Unfortunately, as every investigator and worker in this field knows only too well, current psychological concepts are so imprecise and so ambiguous that mutual understanding is practically impossible.
– Jung (Psychological Types p.409)
Since this (consensus) is not within the bounds of possibility at present, the individual investigator must at least try to give his concepts some fixity and precision, and this can best be done by discussing the meaning of the concepts he employs so that everyone is in a position to see what in fact he means by them.
– Jung (Psychological Types p.409)
Personality: that thing that defines individual differences in human behavior and the human experience. A person’s overall personality is the combined result of innate tendencies and exposure to different life experiences.
Personality Education: a directed effort to provide fundamental knowledge about the mental mechanisms which produce individual variations in human behavior and experience, for the purpose of helping people to better understand themselves and others.
Personality Style: a grouping of observable human qualities or character traits. A person’s personality style may be comprised of both natural and adaptive traits. This is a modern term that is often used synonymously with “temperament”.
Mental Mechanisms (Jungian dichotomies): the three pairs of mental mechanisms that originated with Carl Gustav Jung, plus a fourth pair extrapolated by Katharine Briggs and Isabel Briggs Myers. This material refers to the mental mechanisms by the following names (1) Extraversion: Introversion, (2) Planned: Spontaneous, (3) Hands-On: Theoretical, and (3) Objective: Subjective.
Psychological Type Preference: the greater use of one mental mechanism over its opposite, e.g. a preference for extraversion or introversion.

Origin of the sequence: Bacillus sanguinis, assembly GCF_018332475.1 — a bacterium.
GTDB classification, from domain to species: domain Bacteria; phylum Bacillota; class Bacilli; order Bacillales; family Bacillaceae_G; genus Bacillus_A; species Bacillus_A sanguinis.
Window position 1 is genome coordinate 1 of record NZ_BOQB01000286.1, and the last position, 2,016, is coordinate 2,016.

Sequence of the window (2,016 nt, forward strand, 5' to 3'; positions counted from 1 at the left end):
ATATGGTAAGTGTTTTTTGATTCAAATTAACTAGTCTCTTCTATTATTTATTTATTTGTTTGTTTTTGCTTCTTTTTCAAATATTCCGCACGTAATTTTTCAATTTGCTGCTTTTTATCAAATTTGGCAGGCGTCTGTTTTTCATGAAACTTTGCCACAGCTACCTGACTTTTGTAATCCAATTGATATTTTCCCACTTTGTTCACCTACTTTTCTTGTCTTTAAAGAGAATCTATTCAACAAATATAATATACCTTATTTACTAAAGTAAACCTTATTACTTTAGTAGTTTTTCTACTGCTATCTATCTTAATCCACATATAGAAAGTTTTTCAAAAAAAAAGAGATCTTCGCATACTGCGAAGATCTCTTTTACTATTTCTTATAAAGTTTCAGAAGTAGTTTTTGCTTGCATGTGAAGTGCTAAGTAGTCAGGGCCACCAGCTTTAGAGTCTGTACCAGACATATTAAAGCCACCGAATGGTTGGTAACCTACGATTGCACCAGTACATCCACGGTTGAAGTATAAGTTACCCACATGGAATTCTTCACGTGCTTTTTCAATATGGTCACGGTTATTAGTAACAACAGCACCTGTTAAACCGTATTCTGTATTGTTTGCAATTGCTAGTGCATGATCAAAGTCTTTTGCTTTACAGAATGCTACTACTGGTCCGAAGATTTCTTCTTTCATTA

Temperament: describes a grouping of a person’s innate character traits, their inborn disposition. (This is an older term often used synonymously with “personality style”.) In time, our overall disposition or personality is altered to varying degrees as we each adapt to our diverse life circumstances. It can become seemingly impossible to determine which character traits are natural and which are adaptive.
Temperament Theory: a systematic description of the physiological or psychological make-up of an individual. This personality education material focuses on psychological temperament theory. Twenty-five centuries ago, Hippocrates’ ancient medical practices were based on a form of physiological temperament theory called humourism. It was believed that good health resulted from the balance four qualities of the human condition (four bodily fluids known as the four humors). An excess or deficiency in one of the four humors could directly influence a person’s physical health, physical features, and their personality.
Four Basic Personality Styles (Four Fundamental Temperaments): While each of the four fundamental temperaments represents a grouping of observable human qualities, what makes them “fundamental” or “basic” is that as a set they are believed to classify observable human qualities into as few non-overlapping groups (sets of data) as possible.
This material will refer to the four basic personality styles as Mover, Planner, Connector, and Thinker (with permission from Personality Lingo.)
Personality Style Lineup: an ordered sequence of the four basic personality styles listed in order of dominance or preference.
Natural Trait: a single quality of a person’s innate disposition, from birth.
Adaptive Trait: a single quality of a person’s personality that has formed in response to navigating life experiences.
Personality Dynamics: a study of the diverse interactions of individuals with their environment and with each other.
Vital Energy: the power available for humans to live and grow (a combination of mental, physical, and spiritual energy.)
Vital Energy Producers: any activity or aspect of life that meets the core values and needs of a person’s overall personality (usually provides a noticeable boost in energy.)
Vital Energy Consumers: any activity or aspect of life that opposes the core values and needs of a person’s overall personality (usually feels like a drain on a person’s energy.)